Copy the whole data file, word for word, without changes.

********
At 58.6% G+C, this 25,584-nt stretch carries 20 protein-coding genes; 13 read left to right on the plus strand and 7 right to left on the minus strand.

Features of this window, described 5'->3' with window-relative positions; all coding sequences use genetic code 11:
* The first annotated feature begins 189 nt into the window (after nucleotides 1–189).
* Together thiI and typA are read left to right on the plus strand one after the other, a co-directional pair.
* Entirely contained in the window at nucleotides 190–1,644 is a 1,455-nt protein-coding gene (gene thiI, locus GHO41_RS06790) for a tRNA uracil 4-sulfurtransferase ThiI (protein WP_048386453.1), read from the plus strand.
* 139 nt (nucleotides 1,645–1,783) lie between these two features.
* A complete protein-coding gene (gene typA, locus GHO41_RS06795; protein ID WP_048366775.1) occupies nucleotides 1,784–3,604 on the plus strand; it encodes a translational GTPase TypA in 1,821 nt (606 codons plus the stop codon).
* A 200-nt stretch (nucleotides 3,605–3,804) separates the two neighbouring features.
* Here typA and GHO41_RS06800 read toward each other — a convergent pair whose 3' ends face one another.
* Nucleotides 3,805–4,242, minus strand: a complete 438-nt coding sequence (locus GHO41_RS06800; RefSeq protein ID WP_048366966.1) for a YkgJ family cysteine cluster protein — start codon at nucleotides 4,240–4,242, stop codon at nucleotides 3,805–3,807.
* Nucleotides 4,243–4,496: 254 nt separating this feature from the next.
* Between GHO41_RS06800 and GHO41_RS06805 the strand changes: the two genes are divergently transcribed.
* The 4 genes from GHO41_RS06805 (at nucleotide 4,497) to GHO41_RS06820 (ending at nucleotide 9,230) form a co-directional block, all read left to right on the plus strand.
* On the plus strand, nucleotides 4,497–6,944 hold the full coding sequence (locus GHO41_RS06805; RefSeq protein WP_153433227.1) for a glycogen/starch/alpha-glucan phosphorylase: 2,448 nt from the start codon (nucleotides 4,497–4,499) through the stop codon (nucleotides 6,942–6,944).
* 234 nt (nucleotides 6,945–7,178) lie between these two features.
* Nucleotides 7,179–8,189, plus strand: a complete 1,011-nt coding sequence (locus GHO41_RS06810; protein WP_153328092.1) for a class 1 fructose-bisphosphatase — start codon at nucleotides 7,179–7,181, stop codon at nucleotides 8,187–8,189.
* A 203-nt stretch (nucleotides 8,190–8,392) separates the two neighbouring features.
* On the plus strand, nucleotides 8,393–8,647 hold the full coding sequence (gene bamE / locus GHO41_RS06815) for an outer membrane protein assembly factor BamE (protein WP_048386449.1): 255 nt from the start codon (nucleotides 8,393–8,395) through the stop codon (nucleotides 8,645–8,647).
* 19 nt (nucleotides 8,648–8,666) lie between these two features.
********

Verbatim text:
At 58.6% G+C, this 25,584-nt stretch carries 20 protein-coding genes; 13 read left to right on the plus strand and 7 right to left on the minus strand.

Features of this window, described 5'->3' with window-relative positions; all coding sequences use genetic code 11:
* The first annotated feature begins 189 nt into the window (after nucleotides 1–189).
* Together thiI and typA are read left to right on the plus strand one after the other, a co-directional pair.
* Entirely contained in the window at nucleotides 190–1,644 is a 1,455-nt protein-coding gene (gene thiI, locus GHO41_RS06790) for a tRNA uracil 4-sulfurtransferase ThiI (protein WP_048386453.1), read from the plus strand.
* 139 nt (nucleotides 1,645–1,783) lie between these two features.
* A complete protein-coding gene (gene typA, locus GHO41_RS06795; protein ID WP_048366775.1) occupies nucleotides 1,784–3,604 on the plus strand; it encodes a translational GTPase TypA in 1,821 nt (606 codons plus the stop codon).
* A 200-nt stretch (nucleotides 3,605–3,804) separates the two neighbouring features.
* Here typA and GHO41_RS06800 read toward each other — a convergent pair whose 3' ends face one another.
* Nucleotides 3,805–4,242, minus strand: a complete 438-nt coding sequence (locus GHO41_RS06800; RefSeq protein ID WP_048366966.1) for a YkgJ family cysteine cluster protein — start codon at nucleotides 4,240–4,242, stop codon at nucleotides 3,805–3,807.
* Nucleotides 4,243–4,496: 254 nt separating this feature from the next.
* Between GHO41_RS06800 and GHO41_RS06805 the strand changes: the two genes are divergently transcribed.
* The 4 genes from GHO41_RS06805 (at nucleotide 4,497) to GHO41_RS06820 (ending at nucleotide 9,230) form a co-directional block, all read left to right on the plus strand.
* On the plus strand, nucleotides 4,497–6,944 hold the full coding sequence (locus GHO41_RS06805; RefSeq protein WP_153433227.1) for a glycogen/starch/alpha-glucan phosphorylase: 2,448 nt from the start codon (nucleotides 4,497–4,499) through the stop codon (nucleotides 6,942–6,944).
* 234 nt (nucleotides 6,945–7,178) lie between these two features.
* Nucleotides 7,179–8,189, plus strand: a complete 1,011-nt coding sequence (locus GHO41_RS06810; protein WP_153328092.1) for a class 1 fructose-bisphosphatase — start codon at nucleotides 7,179–7,181, stop codon at nucleotides 8,187–8,189.
* A 203-nt stretch (nucleotides 8,190–8,392) separates the two neighbouring features.
* On the plus strand, nucleotides 8,393–8,647 hold the full coding sequence (gene bamE / locus GHO41_RS06815) for an outer membrane protein assembly factor BamE (protein WP_048386449.1): 255 nt from the start codon (nucleotides 8,393–8,395) through the stop codon (nucleotides 8,645–8,647).
* 19 nt (nucleotides 8,648–8,666) lie between these two features.